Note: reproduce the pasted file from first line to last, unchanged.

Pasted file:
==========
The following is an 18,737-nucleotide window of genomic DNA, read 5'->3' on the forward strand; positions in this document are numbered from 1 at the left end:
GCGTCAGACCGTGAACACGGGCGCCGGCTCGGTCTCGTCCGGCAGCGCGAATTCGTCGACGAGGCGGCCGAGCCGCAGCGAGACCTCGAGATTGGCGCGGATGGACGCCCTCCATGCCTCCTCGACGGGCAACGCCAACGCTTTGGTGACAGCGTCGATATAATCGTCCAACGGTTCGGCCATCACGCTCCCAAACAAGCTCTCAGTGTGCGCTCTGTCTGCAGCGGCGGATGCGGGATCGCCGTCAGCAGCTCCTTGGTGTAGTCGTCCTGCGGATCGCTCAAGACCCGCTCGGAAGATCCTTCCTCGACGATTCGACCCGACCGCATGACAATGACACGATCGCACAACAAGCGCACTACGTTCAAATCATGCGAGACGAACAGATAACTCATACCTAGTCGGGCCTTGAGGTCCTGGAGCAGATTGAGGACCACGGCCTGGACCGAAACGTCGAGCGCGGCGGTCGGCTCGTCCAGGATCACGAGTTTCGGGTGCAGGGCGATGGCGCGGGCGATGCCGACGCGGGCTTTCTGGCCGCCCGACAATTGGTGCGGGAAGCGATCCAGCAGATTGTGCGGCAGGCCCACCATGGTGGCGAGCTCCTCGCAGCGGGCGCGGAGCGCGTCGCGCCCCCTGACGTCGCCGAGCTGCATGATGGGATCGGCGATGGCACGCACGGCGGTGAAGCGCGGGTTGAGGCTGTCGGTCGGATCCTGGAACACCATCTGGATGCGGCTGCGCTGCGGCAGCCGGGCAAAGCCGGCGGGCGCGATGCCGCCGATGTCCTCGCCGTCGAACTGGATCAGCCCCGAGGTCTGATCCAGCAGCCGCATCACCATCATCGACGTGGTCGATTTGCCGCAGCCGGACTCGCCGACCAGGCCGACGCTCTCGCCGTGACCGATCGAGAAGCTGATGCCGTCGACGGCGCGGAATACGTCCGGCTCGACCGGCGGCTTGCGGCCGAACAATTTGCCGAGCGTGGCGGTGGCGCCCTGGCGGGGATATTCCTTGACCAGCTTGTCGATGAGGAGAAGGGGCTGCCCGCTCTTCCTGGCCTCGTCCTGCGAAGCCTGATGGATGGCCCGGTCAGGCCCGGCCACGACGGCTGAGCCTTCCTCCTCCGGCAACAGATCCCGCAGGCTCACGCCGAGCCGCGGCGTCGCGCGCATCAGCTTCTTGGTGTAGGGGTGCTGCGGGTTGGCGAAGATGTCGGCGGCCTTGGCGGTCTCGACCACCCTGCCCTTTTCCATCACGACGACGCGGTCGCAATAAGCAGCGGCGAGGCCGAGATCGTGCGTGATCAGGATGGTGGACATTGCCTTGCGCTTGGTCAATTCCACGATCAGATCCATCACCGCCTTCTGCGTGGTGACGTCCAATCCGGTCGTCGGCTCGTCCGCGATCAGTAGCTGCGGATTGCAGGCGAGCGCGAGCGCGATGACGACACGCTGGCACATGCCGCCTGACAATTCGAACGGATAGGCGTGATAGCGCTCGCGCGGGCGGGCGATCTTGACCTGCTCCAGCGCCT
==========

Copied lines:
The following is an 18,737-nucleotide window of genomic DNA, read 5'->3' on the forward strand; positions in this document are numbered from 1 at the left end:
GCGTCAGACCGTGAACACGGGCGCCGGCTCGGTCTCGTCCGGCAGCGCGAATTCGTCGACGAGGCGGCCGAGCCGCAGCGAGACCTCGAGATTGGCGCGGATGGACGCCCTCCATGCCTCCTCGACGGGCAACGCCAACGCTTTGGTGACAGCGTCGATATAATCGTCCAACGGTTCGGCCATCACGCTCCCAAACAAGCTCTCAGTGTGCGCTCTGTCTGCAGCGGCGGATGCGGGATCGCCGTCAGCAGCTCCTTGGTGTAGTCGTCCTGCGGATCGCTCAAGACCCGCTCGGAAGATCCTTCCTCGACGATTCGACCCGACCGCATGACAATGACACGATCGCACAACAAGCGCACTACGTTCAAATCATGCGAGACGAACAGATAACTCATACCTAGTCGGGCCTTGAGGTCCTGGAGCAGATTGAGGACCACGGCCTGGACCGAAACGTCGAGCGCGGCGGTCGGCTCGTCCAGGATCACGAGTTTCGGGTGCAGGGCGATGGCGCGGGCGATGCCGACGCGGGCTTTCTGGCCGCCCGACAATTGGTGCGGGAAGCGATCCAGCAGATTGTGCGGCAGGCCCACCATGGTGGCGAGCTCCTCGCAGCGGGCGCGGAGCGCGTCGCGCCCCCTGACGTCGCCGAGCTGCATGATGGGATCGGCGATGGCACGCACGGCGGTGAAGCGCGGGTTGAGGCTGTCGGTCGGATCCTGGAACACCATCTGGATGCGGCTGCGCTGCGGCAGCCGGGCAAAGCCGGCGGGCGCGATGCCGCCGATGTCCTCGCCGTCGAACTGGATCAGCCCCGAGGTCTGATCCAGCAGCCGCATCACCATCATCGACGTGGTCGATTTGCCGCAGCCGGACTCGCCGACCAGGCCGACGCTCTCGCCGTGACCGATCGAGAAGCTGATGCCGTCGACGGCGCGGAATACGTCCGGCTCGACCGGCGGCTTGCGGCCGAACAATTTGCCGAGCGTGGCGGTGGCGCCCTGGCGGGGATATTCCTTGACCAGCTTGTCGATGAGGAGAAGGGGCTGCCCGCTCTTCCTGGCCTCGTCCTGCGAAGCCTGATGGATGGCCCGGTCAGGCCCGGCCACGACGGCTGAGCCTTCCTCCTCCGGCAACAGATCCCGCAGGCTCACGCCGAGCCGCGGCGTCGCGCGCATCAGCTTCTTGGTGTAGGGGTGCTGCGGGTTGGCGAAGATGTCGGCGGCCTTGGCGGTCTCGACCACCCTGCCCTTTTCCATCACGACGACGCGGTCGCAATAAGCAGCGGCGAGGCCGAGATCGTGCGTGATCAGGATGGTGGACATTGCCTTGCGCTTGGTCAATTCCACGATCAGATCCATCACCGCCTTCTGCGTGGTGACGTCCAATCCGGTCGTCGGCTCGTCCGCGATCAGTAGCTGCGGATTGCAGGCGAGCGCGAGCGCGATGACGACACGCTGGCACATGCCGCCTGACAATTCGAACGGATAGGCGTGATAGCGCTCGCGCGGGCGGGCGATCTTGACCTGCTCCAGCGCCT